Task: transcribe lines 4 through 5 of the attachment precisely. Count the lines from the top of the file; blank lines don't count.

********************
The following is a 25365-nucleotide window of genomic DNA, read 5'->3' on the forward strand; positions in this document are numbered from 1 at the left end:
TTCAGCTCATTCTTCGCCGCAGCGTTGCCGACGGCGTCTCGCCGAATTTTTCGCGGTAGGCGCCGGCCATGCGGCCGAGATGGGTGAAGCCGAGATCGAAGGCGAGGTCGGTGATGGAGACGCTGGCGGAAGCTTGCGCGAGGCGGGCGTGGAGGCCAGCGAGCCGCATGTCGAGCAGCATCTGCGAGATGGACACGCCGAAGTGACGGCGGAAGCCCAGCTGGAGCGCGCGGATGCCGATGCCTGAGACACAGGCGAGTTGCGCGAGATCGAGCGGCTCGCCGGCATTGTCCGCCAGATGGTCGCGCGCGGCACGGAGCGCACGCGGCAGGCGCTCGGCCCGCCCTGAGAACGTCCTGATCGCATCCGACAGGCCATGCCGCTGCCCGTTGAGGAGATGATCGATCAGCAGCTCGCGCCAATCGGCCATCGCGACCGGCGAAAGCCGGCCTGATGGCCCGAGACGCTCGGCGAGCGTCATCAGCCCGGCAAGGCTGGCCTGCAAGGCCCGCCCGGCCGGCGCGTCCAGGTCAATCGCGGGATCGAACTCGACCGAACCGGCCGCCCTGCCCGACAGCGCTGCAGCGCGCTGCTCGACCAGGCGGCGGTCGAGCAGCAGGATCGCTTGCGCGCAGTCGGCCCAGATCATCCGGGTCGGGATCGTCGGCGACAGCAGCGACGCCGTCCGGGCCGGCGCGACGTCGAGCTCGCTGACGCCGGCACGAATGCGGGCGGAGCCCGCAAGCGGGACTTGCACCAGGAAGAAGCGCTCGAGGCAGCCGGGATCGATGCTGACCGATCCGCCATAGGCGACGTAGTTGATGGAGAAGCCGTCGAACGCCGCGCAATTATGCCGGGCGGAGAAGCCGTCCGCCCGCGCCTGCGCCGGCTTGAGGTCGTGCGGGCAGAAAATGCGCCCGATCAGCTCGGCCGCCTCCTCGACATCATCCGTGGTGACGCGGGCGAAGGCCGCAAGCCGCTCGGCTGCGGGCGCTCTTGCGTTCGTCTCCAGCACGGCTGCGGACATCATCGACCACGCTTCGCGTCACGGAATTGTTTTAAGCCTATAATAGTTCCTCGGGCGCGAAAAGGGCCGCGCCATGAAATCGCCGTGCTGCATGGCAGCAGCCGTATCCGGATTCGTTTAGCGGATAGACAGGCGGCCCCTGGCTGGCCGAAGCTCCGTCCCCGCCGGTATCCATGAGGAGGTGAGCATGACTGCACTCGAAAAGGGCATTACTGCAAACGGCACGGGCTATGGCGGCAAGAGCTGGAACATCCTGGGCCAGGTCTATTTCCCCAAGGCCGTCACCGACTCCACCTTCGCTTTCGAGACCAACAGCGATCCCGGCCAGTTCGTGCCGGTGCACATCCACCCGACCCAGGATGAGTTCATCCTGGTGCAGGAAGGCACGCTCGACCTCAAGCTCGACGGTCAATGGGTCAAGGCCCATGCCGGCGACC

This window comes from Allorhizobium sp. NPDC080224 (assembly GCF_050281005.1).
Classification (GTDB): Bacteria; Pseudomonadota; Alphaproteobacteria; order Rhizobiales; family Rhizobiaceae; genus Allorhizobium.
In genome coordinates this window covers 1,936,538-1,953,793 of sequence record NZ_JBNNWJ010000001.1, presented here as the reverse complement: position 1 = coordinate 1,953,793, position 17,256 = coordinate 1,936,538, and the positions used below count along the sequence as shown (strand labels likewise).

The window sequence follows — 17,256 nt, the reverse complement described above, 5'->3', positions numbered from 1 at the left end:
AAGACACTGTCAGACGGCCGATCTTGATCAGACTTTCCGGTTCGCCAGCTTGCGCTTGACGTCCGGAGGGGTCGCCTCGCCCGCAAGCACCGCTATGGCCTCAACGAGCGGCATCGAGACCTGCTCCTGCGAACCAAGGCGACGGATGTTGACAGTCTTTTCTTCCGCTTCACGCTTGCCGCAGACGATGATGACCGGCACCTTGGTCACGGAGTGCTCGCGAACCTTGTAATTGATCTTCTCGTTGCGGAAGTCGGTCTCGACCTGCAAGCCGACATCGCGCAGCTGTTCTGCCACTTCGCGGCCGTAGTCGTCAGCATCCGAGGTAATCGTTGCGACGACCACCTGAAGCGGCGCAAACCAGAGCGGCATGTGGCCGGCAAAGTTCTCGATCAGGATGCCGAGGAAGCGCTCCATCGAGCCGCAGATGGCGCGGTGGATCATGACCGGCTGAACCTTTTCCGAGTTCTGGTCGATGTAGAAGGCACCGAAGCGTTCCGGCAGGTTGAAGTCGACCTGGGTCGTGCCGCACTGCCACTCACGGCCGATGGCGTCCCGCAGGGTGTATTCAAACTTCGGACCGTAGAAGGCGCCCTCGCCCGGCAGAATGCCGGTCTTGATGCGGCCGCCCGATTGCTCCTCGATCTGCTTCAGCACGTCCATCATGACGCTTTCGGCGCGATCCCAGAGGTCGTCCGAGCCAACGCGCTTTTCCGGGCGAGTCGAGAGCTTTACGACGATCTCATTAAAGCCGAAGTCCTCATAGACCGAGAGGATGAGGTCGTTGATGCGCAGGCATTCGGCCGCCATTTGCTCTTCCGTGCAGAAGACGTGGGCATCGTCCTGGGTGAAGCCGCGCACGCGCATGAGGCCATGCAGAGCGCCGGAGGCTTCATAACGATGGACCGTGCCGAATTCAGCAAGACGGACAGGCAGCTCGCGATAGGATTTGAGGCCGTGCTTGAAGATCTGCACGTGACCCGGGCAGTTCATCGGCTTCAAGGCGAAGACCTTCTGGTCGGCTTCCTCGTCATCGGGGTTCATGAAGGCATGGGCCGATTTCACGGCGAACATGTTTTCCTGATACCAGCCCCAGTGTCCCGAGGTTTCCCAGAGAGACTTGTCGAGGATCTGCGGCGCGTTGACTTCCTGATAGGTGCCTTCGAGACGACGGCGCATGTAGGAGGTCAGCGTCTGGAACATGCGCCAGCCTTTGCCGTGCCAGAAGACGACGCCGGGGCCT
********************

Classification (GTDB): Bacteria; Pseudomonadota; Alphaproteobacteria; order Rhizobiales; family Rhizobiaceae; genus Allorhizobium.
In genome coordinates this window covers 1,936,538-1,953,793 of sequence record NZ_JBNNWJ010000001.1, presented here as the reverse complement: position 1 = coordinate 1,953,793, position 17,256 = coordinate 1,936,538, and the positions used below count along the sequence as shown (strand labels likewise).